Tracking chemical reactions with high-resolution microscopy


Non-contact atomic force microscope images of reactants and products (center) are remarkably recognizable compared to structural diagrams (bottom) and show greater clarity compared to scanning tunneling microscope images (top)

While working towards new syntheses of functional nanomaterials for use in molecular electronic devices, UC Berkeley chemist Felix Fischer and physics collaborator Michael Crommie came upon an astounding discovery. Using a technique called non-contact atomic force microscopy (nc-AFM), they were able to directly image Fischer’s reactions on a single molecule level in incredible detail. This ground-breaking work marks the first time single reactants and their consequential products have been visualized. Not only do the images afford sub-nanometer clarity, but regions of increased electron density (e.g. multiple bonds) are starkly apparent. Maybe as a chemist I am biased, but I find these images quite breathtaking.

Though these findings are certainly fundamentally exciting, the science behind them is also pretty cool. Operating without electromagnetic radiation, AFM is a bit of a black sheep amongst its optical and electron microscope cousins. A type of scanning probe microscopy, AFM images surfaces by interacting directly with the force fields (e.g. van der Waals forces) associated with the specimen of interest. In this way, the microscope is said to “feel” the surface of the sample independent of electromagnetic radiation. Consequently, unlike other varieties of scanning probing microscopy, AFM imaging is not limited to that of semiconducting or conducting materials, making it an ideal candidate for Fischer’s work. Its basic construction consists of a cantilever arm with a tip attached at the terminus that raster scans across the sample. A laser is aimed at the backside of the arm and reflection of this beam off the arm terminates in a photodiode. The changing position of this beam on the diode detects the displacement of the cantilever as the tip bounces up and down the sample. Operating distances are anywhere from a couple to a few hundred angstroms away, as the magnitude of the force fields felt by the tip are distant-dependent. Put it in Fisher’s words, AFM on molecules is a bit like reading Braille.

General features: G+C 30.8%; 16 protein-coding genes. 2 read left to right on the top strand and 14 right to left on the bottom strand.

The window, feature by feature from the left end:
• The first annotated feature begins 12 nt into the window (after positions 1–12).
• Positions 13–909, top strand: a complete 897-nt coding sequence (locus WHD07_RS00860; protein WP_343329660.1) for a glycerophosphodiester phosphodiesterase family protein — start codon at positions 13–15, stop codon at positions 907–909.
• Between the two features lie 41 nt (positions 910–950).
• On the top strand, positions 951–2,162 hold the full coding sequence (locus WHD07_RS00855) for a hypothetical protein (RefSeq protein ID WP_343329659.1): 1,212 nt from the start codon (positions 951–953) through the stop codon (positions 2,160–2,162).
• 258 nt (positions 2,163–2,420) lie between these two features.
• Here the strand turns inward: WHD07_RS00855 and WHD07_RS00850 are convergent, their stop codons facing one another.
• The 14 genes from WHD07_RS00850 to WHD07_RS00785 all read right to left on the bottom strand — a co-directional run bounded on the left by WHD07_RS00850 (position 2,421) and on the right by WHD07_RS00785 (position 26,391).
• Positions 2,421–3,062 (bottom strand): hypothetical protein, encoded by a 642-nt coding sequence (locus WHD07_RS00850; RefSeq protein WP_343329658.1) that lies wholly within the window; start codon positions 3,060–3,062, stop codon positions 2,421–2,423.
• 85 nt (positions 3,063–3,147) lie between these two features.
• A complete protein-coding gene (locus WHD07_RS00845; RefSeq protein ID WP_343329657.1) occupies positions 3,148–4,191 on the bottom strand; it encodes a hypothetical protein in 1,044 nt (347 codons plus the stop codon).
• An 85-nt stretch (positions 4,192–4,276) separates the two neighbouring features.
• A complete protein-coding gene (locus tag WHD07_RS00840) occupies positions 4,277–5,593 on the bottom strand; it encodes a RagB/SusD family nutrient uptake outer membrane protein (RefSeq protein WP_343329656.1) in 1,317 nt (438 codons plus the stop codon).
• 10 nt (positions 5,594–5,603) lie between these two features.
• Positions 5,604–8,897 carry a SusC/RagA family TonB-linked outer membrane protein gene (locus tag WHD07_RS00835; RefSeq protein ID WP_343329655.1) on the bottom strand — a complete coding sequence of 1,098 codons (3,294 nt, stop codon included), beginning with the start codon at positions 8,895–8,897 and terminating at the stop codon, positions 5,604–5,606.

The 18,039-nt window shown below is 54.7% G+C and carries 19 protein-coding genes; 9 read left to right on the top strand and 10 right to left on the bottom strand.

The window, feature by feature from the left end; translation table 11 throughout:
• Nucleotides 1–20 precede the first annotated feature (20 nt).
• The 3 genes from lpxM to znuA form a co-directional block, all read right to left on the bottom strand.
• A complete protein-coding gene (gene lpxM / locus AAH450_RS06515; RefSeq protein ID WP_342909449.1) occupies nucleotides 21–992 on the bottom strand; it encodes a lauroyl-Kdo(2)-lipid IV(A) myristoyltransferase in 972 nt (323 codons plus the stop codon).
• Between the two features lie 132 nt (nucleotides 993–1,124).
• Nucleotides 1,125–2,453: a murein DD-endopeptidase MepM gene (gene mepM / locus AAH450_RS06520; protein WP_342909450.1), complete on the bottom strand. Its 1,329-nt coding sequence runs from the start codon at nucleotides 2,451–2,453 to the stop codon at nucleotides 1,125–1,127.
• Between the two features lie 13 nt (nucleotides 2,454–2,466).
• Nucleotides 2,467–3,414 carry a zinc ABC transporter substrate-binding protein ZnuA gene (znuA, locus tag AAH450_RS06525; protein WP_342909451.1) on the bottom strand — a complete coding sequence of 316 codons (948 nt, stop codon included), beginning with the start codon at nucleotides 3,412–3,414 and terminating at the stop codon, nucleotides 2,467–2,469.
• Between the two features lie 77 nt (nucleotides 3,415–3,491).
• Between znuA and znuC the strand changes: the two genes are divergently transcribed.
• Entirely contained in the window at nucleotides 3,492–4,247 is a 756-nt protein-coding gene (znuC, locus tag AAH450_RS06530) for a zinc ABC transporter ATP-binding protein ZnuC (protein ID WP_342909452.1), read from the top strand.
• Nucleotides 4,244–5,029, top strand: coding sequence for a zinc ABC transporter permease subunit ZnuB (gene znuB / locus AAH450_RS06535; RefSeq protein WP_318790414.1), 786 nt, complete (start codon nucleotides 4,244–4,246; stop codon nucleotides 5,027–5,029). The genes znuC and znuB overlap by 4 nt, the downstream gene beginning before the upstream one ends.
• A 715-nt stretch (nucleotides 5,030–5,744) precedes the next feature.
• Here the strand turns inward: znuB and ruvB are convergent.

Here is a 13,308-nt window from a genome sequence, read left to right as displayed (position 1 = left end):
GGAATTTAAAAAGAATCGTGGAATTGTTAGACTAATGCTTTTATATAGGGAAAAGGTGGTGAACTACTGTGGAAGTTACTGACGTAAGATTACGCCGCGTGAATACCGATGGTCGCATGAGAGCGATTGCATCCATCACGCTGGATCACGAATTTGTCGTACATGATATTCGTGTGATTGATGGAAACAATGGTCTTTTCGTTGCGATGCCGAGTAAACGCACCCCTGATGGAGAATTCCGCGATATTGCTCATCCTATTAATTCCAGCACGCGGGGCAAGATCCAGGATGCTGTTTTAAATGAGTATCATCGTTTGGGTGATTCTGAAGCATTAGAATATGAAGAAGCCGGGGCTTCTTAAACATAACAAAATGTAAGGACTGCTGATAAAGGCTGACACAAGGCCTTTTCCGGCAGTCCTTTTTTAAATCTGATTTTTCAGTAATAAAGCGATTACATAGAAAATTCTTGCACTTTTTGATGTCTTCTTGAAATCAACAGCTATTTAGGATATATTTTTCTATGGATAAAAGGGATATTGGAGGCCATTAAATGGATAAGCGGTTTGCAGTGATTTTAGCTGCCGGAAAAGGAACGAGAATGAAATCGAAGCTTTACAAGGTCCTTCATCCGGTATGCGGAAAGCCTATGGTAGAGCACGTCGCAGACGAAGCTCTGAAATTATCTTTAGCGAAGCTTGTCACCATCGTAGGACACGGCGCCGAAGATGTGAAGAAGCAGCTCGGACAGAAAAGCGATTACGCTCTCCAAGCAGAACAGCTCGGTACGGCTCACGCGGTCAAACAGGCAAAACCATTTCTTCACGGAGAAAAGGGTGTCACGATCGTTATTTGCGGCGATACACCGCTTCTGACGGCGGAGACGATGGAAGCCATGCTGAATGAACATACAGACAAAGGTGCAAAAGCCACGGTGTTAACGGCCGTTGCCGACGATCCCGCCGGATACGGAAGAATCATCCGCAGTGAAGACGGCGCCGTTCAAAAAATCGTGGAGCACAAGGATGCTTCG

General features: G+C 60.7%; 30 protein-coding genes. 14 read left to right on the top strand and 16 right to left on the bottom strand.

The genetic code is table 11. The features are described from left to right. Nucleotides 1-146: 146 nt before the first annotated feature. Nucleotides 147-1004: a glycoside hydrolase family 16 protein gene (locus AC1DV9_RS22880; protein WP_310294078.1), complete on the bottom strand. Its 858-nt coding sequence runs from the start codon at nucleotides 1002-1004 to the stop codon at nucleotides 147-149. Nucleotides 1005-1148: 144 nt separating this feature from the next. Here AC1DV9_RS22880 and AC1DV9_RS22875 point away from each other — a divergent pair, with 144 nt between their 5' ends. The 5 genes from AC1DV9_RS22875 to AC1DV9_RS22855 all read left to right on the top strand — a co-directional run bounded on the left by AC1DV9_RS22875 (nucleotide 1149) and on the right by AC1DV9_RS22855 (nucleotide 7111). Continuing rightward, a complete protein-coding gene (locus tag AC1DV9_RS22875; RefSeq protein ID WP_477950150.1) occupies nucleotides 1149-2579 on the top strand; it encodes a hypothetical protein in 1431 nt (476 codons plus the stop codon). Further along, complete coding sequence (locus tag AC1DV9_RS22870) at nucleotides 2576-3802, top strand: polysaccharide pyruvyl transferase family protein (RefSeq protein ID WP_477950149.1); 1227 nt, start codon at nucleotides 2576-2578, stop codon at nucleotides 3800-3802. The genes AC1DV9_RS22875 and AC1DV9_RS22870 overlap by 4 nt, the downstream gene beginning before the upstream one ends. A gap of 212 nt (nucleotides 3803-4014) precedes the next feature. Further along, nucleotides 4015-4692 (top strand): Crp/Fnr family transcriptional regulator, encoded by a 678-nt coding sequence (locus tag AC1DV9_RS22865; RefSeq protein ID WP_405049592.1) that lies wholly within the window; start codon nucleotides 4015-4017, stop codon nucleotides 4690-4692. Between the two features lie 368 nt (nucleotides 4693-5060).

Atomic Force Microscope.

Atomic Force Microscope.

One other, perhaps more subtle, motivation for the use of AFM is the capacity for single molecule resolution. Currently a burgeoning field of interest, single molecule studies investigate topics ranging from molecular motors to nanodevices. Historically, reactions are studied by identifying bulk samples of reactants, intermediates, and products with spectroscopy. These characterization methods rely on compiling spectroscopic features to piece together molecular structures. Data collected in this fashion is thus both indirect and subject to ensemble averaging effects. In contrast, the study of individual molecules allows for the elucidation of properties obfuscated in the ensemble by unambiguously mapping physical properties to their structures. In Fischer’s case, nc-AFM is employed to directly resolve structural changes and observe minor products that may be washed out in ensemble characterization approaches.

Beautiful both in experimental design and ground-breaking results, Fischer and Crommie’s  work is an excellent example of the power of collaboration and elegant approach. For those interested in the UC Berkeley news releases, head on over here and here. What are some other exciting modern findings that inspire you? Hit us up in the comments below.



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